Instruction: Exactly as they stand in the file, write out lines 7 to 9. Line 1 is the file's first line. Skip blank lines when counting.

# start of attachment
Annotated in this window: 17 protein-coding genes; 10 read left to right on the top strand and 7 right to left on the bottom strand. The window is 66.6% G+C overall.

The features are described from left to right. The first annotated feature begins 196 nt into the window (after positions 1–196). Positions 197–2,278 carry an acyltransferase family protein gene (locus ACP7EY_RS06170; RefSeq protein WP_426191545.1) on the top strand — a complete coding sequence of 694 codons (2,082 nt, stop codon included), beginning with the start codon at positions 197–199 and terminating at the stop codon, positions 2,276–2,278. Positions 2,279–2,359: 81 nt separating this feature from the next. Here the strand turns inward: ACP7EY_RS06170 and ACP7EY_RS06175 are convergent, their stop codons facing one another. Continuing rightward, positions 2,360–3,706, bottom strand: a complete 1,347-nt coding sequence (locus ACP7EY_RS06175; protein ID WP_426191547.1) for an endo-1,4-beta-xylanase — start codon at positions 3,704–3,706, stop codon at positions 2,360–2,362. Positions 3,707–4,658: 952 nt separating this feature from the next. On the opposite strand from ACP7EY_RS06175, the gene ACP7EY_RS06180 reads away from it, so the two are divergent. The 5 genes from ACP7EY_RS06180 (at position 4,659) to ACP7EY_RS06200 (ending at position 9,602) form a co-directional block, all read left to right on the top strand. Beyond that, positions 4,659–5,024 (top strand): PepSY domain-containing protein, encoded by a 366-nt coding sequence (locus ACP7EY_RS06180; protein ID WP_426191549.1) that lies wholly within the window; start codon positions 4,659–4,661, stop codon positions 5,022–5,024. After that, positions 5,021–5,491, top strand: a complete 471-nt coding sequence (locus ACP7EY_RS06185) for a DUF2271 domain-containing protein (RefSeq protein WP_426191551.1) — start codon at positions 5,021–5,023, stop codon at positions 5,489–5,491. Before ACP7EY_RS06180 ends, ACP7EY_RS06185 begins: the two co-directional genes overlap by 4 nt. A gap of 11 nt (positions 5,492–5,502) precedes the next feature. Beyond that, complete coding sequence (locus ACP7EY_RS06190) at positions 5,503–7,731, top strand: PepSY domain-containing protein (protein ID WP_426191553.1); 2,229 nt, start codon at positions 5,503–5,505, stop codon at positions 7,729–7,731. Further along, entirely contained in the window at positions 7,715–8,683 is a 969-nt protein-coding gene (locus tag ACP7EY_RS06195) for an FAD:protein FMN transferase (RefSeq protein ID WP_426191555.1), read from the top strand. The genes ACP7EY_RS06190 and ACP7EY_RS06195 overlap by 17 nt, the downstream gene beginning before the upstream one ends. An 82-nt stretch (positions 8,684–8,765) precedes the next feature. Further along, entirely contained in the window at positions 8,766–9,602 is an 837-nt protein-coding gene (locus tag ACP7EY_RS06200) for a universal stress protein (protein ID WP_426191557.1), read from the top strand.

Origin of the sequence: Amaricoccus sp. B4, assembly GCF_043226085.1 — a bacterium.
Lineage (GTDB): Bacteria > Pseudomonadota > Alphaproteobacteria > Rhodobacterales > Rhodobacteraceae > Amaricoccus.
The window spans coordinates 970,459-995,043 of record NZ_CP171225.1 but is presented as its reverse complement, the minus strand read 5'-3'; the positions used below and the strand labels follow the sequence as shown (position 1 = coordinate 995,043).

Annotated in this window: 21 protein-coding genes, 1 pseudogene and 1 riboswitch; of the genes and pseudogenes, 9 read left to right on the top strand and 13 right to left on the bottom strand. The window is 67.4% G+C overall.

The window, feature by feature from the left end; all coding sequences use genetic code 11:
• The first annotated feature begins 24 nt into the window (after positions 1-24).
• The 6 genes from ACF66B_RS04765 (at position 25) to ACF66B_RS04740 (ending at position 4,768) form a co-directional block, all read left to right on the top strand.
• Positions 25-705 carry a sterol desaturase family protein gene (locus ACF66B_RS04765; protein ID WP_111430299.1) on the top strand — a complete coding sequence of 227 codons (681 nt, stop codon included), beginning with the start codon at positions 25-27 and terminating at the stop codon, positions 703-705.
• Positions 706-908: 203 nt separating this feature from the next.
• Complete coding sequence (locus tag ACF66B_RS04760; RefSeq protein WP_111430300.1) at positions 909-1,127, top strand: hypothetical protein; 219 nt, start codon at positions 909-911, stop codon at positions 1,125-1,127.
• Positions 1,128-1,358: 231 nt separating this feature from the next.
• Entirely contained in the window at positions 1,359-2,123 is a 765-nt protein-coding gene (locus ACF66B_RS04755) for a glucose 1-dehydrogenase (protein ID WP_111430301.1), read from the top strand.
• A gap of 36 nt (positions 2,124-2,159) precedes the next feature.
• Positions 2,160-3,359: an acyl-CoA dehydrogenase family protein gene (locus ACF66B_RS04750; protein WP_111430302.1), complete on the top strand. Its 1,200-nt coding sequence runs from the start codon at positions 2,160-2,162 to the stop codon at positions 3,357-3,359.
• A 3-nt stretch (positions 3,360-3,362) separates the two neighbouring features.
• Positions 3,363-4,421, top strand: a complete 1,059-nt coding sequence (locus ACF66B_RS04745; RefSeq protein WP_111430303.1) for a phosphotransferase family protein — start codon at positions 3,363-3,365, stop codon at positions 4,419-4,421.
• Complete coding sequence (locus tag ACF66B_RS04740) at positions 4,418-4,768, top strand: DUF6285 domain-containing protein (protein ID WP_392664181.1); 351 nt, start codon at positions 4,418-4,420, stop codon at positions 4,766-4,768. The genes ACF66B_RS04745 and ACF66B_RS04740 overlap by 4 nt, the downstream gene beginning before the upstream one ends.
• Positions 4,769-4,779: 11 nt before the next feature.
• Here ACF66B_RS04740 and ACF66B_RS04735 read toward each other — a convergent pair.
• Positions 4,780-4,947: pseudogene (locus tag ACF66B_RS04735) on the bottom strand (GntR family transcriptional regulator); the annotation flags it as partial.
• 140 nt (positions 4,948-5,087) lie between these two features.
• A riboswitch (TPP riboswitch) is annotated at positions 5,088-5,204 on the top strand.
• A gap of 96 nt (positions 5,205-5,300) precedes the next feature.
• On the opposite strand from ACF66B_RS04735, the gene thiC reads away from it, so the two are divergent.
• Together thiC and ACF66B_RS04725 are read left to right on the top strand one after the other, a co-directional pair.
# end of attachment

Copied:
The window, feature by feature from the left end; all coding sequences use genetic code 11:
• The first annotated feature begins 24 nt into the window (after positions 1-24).
• The 6 genes from ACF66B_RS04765 (at position 25) to ACF66B_RS04740 (ending at position 4,768) form a co-directional block, all read left to right on the top strand.